The process of selecting a product or service is no longer a linear process that begins with research, comparison and final selection at the stage of sale, but it is dynamic and passes through different channels of communication and Information (often known as touchpoints). This basic shift is also the pursuit of the omnichannel model that transforms the way we have been dealing with the preferences, demands, expectations and behavior of consumers to date.
In the new model, different technology platforms and communication points are combined, which are now defined by the consumer’s requirements and preferences, which we must respect and monitor closely, if we want to maintain their trust.
The omnichannel model creates an important role for the consultant or communication provider, who designs and manages the entire communication with the client, whether this is the visit to a physical store, research via e-shop, intersection of experiences with other customers through social networking platforms, e-mail communication, telephone service, or any other information and service platform.
The development of an omnichannel model is not a simple assumption and many times because of its complexity the organizations manage with varying degrees of autonomy each touchpoint with their customers. This approach, although significantly facilitates the administration of the organization, conceals a significant threat: the development of an inconsistent corporate image that creates confusion and a negative image to the consumer. This consistency can provide a comprehensive corporate communication strategy which, of course, adapts to the needs of each channel while keeping the corporate values clear.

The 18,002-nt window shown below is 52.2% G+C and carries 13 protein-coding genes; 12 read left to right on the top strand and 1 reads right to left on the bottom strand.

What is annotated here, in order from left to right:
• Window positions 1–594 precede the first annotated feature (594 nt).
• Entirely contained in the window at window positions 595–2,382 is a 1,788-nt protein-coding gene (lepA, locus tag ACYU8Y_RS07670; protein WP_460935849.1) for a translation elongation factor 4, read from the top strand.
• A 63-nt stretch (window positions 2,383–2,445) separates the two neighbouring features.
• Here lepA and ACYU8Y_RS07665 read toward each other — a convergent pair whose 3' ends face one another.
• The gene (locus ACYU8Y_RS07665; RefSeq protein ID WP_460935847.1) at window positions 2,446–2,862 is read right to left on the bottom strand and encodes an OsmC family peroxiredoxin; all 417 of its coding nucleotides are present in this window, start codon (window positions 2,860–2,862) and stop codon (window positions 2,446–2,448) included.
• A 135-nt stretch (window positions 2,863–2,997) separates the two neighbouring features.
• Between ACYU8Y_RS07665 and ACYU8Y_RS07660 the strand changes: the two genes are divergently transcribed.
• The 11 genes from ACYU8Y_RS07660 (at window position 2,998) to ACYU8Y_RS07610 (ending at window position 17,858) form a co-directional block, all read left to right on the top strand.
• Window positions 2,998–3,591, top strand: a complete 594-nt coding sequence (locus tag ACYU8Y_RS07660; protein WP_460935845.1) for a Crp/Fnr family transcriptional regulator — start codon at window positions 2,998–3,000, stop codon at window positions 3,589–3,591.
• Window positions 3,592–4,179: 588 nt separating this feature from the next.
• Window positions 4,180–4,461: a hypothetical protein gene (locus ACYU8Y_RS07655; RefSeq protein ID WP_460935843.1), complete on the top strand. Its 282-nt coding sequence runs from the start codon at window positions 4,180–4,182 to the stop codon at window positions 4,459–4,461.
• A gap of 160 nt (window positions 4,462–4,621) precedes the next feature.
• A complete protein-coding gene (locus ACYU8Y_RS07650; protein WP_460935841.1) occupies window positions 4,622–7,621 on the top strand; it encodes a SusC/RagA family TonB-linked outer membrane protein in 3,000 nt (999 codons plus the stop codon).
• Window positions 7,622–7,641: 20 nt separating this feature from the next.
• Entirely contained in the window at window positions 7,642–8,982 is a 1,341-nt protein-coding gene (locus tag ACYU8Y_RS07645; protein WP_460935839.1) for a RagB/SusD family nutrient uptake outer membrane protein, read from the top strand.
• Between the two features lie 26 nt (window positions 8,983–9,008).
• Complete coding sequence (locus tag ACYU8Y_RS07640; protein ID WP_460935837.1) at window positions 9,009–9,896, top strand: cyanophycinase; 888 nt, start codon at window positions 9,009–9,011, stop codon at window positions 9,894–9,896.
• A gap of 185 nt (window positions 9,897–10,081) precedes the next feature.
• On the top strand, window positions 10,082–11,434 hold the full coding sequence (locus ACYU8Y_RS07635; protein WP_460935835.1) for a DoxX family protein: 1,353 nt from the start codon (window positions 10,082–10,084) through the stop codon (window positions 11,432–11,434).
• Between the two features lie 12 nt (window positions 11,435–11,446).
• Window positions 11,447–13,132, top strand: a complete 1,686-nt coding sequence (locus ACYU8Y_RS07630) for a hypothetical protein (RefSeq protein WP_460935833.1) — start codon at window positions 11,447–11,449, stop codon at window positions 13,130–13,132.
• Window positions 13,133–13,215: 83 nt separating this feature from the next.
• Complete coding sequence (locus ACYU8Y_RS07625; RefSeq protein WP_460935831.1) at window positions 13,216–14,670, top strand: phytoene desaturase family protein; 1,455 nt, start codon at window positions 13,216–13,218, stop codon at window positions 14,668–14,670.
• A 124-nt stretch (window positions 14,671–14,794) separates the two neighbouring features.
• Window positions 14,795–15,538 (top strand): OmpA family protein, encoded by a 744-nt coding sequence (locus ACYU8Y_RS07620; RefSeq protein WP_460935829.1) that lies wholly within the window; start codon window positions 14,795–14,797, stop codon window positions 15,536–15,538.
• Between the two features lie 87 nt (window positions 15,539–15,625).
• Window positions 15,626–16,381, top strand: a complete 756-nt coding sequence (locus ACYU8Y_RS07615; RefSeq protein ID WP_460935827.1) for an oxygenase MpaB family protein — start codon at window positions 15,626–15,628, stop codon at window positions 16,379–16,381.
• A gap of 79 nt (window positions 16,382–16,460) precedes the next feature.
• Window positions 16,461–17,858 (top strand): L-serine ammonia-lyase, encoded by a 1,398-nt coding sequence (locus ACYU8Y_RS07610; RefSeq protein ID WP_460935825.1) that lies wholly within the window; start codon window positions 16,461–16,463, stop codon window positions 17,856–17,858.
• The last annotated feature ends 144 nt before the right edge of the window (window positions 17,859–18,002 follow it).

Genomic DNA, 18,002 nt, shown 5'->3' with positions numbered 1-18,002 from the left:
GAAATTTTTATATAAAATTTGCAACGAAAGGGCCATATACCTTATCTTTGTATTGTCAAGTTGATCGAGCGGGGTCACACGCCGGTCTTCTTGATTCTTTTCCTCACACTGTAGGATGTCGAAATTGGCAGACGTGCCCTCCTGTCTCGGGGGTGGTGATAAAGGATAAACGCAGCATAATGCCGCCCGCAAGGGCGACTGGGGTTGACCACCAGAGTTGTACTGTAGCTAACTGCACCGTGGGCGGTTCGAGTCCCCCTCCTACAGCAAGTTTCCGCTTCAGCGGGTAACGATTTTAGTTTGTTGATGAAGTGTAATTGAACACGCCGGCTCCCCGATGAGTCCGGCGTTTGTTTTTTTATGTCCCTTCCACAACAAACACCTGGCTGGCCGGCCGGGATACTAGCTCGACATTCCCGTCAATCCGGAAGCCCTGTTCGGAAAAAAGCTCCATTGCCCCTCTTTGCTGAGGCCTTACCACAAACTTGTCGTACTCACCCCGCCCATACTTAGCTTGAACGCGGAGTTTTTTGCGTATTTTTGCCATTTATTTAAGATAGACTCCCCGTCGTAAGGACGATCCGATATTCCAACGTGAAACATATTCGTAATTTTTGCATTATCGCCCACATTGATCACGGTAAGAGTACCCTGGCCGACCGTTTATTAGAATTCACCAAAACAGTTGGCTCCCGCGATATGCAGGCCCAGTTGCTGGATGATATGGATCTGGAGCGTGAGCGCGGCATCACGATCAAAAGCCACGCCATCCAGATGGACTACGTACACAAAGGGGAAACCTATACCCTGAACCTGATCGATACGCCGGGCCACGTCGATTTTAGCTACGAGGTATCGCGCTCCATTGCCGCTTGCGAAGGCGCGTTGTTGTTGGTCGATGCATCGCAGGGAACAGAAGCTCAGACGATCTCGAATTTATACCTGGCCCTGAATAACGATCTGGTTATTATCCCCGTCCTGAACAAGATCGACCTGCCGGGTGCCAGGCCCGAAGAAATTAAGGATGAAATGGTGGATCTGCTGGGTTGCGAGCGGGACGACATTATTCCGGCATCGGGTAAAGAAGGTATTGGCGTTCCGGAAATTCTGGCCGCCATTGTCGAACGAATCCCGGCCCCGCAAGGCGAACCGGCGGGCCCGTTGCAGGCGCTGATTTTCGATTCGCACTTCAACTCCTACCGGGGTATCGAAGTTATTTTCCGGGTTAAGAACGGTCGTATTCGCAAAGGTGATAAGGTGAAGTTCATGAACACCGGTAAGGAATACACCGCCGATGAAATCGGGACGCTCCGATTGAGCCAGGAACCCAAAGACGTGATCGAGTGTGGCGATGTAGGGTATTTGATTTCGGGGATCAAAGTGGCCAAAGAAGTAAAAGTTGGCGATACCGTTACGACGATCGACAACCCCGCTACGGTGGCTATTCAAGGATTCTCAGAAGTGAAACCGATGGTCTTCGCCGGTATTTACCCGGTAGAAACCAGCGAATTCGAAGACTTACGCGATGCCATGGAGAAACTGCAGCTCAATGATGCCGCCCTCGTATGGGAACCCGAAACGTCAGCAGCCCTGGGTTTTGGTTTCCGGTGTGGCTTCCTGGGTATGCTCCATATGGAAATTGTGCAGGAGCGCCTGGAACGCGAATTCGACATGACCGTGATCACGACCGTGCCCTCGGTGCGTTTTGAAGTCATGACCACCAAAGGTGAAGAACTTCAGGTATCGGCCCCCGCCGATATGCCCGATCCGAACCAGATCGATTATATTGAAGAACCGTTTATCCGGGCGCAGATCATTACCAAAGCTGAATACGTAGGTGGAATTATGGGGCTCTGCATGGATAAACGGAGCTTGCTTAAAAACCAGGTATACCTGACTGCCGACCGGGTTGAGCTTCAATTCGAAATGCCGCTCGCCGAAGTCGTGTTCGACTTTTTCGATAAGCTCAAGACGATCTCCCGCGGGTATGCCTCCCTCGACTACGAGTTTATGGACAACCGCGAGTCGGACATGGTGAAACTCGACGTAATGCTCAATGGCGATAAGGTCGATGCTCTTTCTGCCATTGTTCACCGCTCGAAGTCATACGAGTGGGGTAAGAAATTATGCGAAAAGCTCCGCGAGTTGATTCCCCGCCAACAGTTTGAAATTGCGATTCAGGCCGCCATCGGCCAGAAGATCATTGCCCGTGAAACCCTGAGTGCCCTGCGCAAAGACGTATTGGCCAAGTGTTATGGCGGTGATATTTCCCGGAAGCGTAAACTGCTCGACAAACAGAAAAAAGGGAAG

Likewise, the communication consultant is the one who must be constantly vigilant and monitor the emergence of new channels and forms of communication that appear, contribute to their evaluation and adapt the content to platforms and devices used by the consumer (mobile devices, smartphones, tablets), to highlight the user-generated content that in turn brings out the value of the brand it represents, to diffuse the corporate message in events of social integration and activity and thus strengthen the links between the consumer and the brand.
The era of the omnichannel approach has also redefined the operation of the traditional “press office” creating requirements for the production and dissemination of corporate information through informative articles and newsletters, which should be consistent with the image an organization wants to display to its customers.
The success of an omnichannel model is not ensured by the application of technological infrastructures and tools but with the holistic, meaningful and consistent communication with the customer in all points of contact. If you have already tried some aspects of the above approach in your organization or if you are currently designing your own model, we will be happy to discuss with you!